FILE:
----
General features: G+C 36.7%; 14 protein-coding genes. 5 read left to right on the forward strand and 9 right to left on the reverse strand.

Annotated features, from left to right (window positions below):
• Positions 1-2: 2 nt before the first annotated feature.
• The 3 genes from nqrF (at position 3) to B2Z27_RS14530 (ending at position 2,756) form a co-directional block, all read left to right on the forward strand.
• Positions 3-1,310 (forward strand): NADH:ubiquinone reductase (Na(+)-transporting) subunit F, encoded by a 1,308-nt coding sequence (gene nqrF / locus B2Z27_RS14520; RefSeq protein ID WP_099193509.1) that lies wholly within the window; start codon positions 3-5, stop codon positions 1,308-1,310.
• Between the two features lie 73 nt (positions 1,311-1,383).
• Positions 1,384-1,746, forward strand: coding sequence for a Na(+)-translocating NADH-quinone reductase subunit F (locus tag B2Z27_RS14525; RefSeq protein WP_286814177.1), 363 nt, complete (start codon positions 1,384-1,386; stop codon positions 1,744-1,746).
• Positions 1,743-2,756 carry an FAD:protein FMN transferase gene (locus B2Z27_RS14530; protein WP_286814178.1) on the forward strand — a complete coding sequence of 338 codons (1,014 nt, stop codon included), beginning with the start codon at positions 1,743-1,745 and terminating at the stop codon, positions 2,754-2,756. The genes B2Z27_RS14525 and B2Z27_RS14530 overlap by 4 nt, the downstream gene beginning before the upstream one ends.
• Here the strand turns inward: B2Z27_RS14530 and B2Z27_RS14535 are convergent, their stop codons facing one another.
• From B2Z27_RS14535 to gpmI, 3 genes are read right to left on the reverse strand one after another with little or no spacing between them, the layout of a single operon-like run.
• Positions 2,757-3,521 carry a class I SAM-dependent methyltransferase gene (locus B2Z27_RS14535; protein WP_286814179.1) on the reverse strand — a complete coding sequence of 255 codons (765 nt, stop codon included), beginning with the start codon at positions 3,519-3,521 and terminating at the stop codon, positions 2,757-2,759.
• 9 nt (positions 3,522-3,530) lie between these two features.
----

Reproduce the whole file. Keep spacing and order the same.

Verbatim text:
General features: G+C 36.7%; 14 protein-coding genes. 5 read left to right on the forward strand and 9 right to left on the reverse strand.

Annotated features, from left to right (window positions below):
• Positions 1-2: 2 nt before the first annotated feature.
• The 3 genes from nqrF (at position 3) to B2Z27_RS14530 (ending at position 2,756) form a co-directional block, all read left to right on the forward strand.
• Positions 3-1,310 (forward strand): NADH:ubiquinone reductase (Na(+)-transporting) subunit F, encoded by a 1,308-nt coding sequence (gene nqrF / locus B2Z27_RS14520; RefSeq protein ID WP_099193509.1) that lies wholly within the window; start codon positions 3-5, stop codon positions 1,308-1,310.
• Between the two features lie 73 nt (positions 1,311-1,383).
• Positions 1,384-1,746, forward strand: coding sequence for a Na(+)-translocating NADH-quinone reductase subunit F (locus tag B2Z27_RS14525; RefSeq protein WP_286814177.1), 363 nt, complete (start codon positions 1,384-1,386; stop codon positions 1,744-1,746).
• Positions 1,743-2,756 carry an FAD:protein FMN transferase gene (locus B2Z27_RS14530; protein WP_286814178.1) on the forward strand — a complete coding sequence of 338 codons (1,014 nt, stop codon included), beginning with the start codon at positions 1,743-1,745 and terminating at the stop codon, positions 2,754-2,756. The genes B2Z27_RS14525 and B2Z27_RS14530 overlap by 4 nt, the downstream gene beginning before the upstream one ends.
• Here the strand turns inward: B2Z27_RS14530 and B2Z27_RS14535 are convergent, their stop codons facing one another.
• From B2Z27_RS14535 to gpmI, 3 genes are read right to left on the reverse strand one after another with little or no spacing between them, the layout of a single operon-like run.
• Positions 2,757-3,521 carry a class I SAM-dependent methyltransferase gene (locus B2Z27_RS14535; protein WP_286814179.1) on the reverse strand — a complete coding sequence of 255 codons (765 nt, stop codon included), beginning with the start codon at positions 3,519-3,521 and terminating at the stop codon, positions 2,757-2,759.
• 9 nt (positions 3,522-3,530) lie between these two features.